Although the use of pre-exposure prophylaxis
(PrEP) medications, which can can reduce the risk of HIV infection by up to 92%, has grown among men who have sex with men (MSM), only about 10% of all at-risk adults in the United States currently use it. In a new study
published in the journal AIDS and Behavior
, investigators with the Medical College of Wisconsin’s Center for AIDS Intervention Research found that a behavior model may help develop interventions to increase PrEP uptake among MSM and other at-risk populations, including transgender men and women.
The Information-Motivation-Behavioral Skills (IMB) model is based on the theory that information about a target behavior and motivation to perform a certain behavior leads to the development of relevant behavioral skills and has been applied in prevention interventions such as those focused on condom use. For the study, 476 participants completed an anonymous paper survey at a community event in a mid-sized Midwestern US city in June 2016. Participants were 18 years of age or older and identified as male, a man, or transgender. The study team tested the IMB model with a subsample of 357 participants who were HIV-negative MSM and transgender individuals.
The survey included measurements of several factors including demographics and PrEP knowledge, attitudes, stigma, intentions, and use. On average, survey participants answered less than half of the PrEP knowledge questions correctly. Attitudes toward PrEP were generally positive. Among the subsample of HIV-negative MSM and transgender individuals, only 12% were taking PrEP, although 69% had heard of PrEP, and 37% said they would probably or definitely start taking PrEP in the next 3 months.
In an interview with Contagion
®, study author Jennifer Walsh, PhD, pointed out that newer survey data show that PrEP awareness grew to 76% by the summer of 2018. Still, nearly half of MSM overall say they’re concerned about the cost of PrEP.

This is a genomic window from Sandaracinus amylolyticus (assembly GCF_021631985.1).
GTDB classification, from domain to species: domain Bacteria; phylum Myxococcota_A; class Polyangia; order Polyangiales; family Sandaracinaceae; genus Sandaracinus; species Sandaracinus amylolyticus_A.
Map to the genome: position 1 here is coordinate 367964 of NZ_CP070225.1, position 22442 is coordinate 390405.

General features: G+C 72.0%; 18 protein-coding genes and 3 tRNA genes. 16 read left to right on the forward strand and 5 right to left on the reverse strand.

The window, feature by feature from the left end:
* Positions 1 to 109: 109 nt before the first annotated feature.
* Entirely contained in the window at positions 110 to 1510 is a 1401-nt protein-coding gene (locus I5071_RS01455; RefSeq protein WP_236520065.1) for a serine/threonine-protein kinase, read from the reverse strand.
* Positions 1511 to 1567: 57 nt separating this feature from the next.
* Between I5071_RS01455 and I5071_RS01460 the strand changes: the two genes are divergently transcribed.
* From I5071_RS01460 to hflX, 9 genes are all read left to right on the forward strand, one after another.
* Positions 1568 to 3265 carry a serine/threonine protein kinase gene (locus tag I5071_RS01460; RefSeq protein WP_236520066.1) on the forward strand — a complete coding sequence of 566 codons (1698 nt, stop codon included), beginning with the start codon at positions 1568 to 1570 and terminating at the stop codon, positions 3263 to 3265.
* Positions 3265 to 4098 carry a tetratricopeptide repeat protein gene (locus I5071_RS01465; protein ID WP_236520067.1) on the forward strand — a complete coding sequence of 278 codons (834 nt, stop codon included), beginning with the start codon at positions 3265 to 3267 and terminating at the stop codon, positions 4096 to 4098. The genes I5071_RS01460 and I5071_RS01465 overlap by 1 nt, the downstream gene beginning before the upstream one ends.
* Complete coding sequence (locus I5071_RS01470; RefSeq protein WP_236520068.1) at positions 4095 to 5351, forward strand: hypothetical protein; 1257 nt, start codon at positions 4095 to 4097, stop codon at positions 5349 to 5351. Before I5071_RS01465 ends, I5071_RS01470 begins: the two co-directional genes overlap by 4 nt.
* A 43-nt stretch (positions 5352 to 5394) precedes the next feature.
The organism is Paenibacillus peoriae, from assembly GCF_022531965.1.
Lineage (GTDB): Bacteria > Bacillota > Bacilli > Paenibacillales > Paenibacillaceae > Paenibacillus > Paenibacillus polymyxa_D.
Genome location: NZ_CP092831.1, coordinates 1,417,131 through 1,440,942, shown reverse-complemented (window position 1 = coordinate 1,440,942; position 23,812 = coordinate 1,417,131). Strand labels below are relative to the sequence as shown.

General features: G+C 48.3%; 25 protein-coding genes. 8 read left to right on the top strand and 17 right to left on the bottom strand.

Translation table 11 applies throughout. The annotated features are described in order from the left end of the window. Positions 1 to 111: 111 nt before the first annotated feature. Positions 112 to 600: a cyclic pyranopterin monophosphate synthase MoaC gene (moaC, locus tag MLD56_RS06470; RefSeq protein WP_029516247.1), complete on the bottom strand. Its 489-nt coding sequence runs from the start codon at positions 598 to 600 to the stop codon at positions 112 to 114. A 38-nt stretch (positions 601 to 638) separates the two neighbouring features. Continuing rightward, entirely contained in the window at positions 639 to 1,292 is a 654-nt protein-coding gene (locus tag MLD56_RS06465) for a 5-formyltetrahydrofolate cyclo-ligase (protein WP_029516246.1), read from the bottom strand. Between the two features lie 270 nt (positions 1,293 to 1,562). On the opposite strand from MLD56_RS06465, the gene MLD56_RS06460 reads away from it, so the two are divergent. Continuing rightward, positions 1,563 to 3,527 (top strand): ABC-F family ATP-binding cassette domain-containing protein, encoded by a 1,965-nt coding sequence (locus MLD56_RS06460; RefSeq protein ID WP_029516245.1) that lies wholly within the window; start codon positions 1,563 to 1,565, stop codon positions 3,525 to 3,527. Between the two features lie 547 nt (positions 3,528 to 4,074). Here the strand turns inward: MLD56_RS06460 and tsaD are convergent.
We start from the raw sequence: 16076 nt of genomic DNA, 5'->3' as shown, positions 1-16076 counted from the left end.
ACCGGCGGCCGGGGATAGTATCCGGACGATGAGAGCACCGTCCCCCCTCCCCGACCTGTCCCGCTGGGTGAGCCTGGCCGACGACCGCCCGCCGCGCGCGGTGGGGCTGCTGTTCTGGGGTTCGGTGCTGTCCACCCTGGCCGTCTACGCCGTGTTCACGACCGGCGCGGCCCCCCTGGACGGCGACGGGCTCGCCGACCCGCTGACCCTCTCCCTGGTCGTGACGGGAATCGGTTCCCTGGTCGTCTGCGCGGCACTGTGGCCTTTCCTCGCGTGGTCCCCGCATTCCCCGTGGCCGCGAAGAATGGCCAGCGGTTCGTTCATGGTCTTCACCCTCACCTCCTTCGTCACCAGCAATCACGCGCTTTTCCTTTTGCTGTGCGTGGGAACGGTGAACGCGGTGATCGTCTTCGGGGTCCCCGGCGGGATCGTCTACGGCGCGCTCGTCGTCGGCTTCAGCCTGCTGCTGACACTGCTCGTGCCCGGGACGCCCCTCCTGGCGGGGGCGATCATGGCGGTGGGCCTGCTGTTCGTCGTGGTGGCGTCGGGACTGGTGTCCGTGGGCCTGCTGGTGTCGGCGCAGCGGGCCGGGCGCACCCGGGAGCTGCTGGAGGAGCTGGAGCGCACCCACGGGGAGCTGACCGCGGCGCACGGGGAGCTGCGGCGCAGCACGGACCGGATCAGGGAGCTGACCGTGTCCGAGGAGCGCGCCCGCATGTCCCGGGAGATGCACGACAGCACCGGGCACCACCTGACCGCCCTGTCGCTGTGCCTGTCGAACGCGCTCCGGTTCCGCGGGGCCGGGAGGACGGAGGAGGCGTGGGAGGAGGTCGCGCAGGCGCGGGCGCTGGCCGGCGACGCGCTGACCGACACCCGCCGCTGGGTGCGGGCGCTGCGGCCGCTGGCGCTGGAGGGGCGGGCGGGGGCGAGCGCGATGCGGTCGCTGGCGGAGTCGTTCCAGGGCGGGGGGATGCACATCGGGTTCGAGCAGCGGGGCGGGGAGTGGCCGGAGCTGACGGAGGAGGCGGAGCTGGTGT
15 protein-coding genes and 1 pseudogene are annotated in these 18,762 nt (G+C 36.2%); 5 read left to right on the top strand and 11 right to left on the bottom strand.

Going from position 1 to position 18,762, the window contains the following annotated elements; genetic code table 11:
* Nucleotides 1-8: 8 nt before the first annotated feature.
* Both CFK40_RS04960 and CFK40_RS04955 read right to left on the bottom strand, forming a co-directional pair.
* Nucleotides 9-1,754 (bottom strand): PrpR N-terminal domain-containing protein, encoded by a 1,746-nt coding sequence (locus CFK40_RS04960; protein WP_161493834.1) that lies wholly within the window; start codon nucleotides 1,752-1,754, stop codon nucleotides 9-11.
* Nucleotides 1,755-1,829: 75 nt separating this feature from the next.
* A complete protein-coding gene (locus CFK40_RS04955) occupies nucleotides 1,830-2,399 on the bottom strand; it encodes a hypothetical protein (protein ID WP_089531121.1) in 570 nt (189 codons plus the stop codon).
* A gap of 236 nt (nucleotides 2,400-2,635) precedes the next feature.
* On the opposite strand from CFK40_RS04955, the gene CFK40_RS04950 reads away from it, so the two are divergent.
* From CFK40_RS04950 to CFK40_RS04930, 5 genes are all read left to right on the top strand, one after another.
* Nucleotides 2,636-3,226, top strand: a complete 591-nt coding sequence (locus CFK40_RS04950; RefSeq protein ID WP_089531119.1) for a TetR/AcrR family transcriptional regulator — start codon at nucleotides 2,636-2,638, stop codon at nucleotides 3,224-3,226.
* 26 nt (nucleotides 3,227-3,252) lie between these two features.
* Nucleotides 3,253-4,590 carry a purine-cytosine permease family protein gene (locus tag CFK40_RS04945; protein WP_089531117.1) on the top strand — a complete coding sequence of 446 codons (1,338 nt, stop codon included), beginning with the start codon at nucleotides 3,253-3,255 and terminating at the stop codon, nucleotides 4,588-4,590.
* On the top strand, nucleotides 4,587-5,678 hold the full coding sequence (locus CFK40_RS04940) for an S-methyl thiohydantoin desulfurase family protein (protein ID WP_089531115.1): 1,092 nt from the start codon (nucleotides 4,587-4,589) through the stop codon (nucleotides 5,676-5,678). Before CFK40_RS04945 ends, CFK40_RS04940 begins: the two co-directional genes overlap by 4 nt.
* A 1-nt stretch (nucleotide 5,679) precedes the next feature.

“Researchers have identified many potential barriers to PrEP use. From [the results of] qualitative work that other researchers have conducted, it seems like socioeconomic factors and structural barriers are quite important,” Dr. Walsh said when speaking of the divide between PrEP awareness and use. “Although there are several modes of financial assistance available to help with the costs of PrEP, potential PrEP users may not be aware of how to access assistance, and assistance may not help with all costs.”
“In addition to these structural barriers, I chose to focus this research on the constructs in the IMB model because there is evidence that knowledge, attitudes, stigma, social norms, and self-efficacy may impact willingness to use PrEP and PrEP use itself. For example, some individuals who could be good candidates for PrEP might be unaware of it or have misperceptions about it. Additionally, qualitative work has suggested that some potential PrEP users perceive stigma related to PrEP use, which may make them reluctant to use it,” Dr. Walsh concluded, adding that interactions with health care providers may also pose a barrier to PrEP for some. “The research presented in this paper suggests that targeting information, motivation, and behavioral skills may help increase PrEP use among MSM and transgender individuals.”
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